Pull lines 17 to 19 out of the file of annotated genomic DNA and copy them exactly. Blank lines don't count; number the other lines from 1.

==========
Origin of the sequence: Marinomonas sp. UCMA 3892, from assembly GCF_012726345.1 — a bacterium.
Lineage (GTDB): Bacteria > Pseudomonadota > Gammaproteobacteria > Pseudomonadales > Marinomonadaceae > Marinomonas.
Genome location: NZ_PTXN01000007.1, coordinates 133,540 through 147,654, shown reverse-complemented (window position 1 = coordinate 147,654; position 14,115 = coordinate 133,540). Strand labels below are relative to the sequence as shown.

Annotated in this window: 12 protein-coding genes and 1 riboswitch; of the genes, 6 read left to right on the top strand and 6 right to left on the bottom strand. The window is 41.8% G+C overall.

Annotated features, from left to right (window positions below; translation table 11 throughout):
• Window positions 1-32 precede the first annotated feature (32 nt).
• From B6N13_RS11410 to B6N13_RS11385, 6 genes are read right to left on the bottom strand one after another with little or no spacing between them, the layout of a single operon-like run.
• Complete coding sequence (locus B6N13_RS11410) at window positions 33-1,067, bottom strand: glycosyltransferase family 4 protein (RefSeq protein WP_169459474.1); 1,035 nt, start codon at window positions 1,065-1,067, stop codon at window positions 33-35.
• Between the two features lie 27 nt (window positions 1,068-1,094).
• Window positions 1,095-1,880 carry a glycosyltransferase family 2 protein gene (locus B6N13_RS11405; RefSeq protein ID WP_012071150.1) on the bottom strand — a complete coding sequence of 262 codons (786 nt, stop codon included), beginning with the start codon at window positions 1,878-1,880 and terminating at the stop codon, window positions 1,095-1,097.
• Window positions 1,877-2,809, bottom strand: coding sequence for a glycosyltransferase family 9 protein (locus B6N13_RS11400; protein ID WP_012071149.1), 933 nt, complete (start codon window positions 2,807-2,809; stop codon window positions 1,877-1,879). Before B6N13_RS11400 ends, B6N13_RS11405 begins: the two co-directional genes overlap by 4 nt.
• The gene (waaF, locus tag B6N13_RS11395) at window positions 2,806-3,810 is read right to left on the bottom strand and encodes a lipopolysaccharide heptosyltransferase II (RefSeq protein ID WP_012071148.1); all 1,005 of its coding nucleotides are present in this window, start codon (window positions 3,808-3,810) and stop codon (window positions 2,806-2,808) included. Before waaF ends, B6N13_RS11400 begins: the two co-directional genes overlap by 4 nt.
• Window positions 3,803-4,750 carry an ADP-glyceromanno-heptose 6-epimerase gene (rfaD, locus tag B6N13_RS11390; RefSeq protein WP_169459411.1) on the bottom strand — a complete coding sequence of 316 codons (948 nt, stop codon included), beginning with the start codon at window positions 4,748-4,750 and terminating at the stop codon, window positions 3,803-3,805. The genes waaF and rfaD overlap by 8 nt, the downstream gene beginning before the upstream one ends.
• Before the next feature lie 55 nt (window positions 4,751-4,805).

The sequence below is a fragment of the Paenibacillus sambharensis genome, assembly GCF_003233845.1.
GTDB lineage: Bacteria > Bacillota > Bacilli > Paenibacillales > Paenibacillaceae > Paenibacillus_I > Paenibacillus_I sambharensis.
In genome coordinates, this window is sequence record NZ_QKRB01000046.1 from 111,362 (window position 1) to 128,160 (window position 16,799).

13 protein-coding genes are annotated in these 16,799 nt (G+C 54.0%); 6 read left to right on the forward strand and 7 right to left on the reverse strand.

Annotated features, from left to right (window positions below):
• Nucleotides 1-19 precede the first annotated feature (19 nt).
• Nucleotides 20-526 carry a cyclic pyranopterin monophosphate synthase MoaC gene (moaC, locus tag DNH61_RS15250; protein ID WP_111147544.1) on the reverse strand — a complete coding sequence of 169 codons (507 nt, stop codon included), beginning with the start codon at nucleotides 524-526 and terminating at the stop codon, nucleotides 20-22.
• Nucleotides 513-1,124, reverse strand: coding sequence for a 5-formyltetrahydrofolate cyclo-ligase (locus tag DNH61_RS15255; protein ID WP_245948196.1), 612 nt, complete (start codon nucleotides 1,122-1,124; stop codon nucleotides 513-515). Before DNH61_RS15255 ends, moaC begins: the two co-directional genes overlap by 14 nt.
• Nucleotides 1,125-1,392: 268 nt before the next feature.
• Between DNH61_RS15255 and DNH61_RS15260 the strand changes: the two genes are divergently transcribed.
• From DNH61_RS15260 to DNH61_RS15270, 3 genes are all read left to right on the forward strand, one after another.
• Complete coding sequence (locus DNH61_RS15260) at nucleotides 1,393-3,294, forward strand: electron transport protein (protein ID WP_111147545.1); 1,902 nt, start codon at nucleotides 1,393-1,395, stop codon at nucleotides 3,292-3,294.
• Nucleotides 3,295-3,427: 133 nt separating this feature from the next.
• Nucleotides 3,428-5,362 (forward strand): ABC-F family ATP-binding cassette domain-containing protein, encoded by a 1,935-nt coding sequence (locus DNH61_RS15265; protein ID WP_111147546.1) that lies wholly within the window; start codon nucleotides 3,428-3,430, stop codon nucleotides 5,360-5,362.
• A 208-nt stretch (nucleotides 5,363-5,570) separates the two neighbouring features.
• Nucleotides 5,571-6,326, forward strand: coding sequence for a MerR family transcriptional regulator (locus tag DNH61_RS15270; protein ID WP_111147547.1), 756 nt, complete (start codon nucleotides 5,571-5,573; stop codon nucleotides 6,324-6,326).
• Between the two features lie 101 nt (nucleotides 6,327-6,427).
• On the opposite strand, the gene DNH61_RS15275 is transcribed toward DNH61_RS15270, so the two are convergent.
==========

In genome coordinates, this window is sequence record NZ_QKRB01000046.1 from 111,362 (window position 1) to 128,160 (window position 16,799).

13 protein-coding genes are annotated in these 16,799 nt (G+C 54.0%); 6 read left to right on the forward strand and 7 right to left on the reverse strand.

Annotated features, from left to right (window positions below):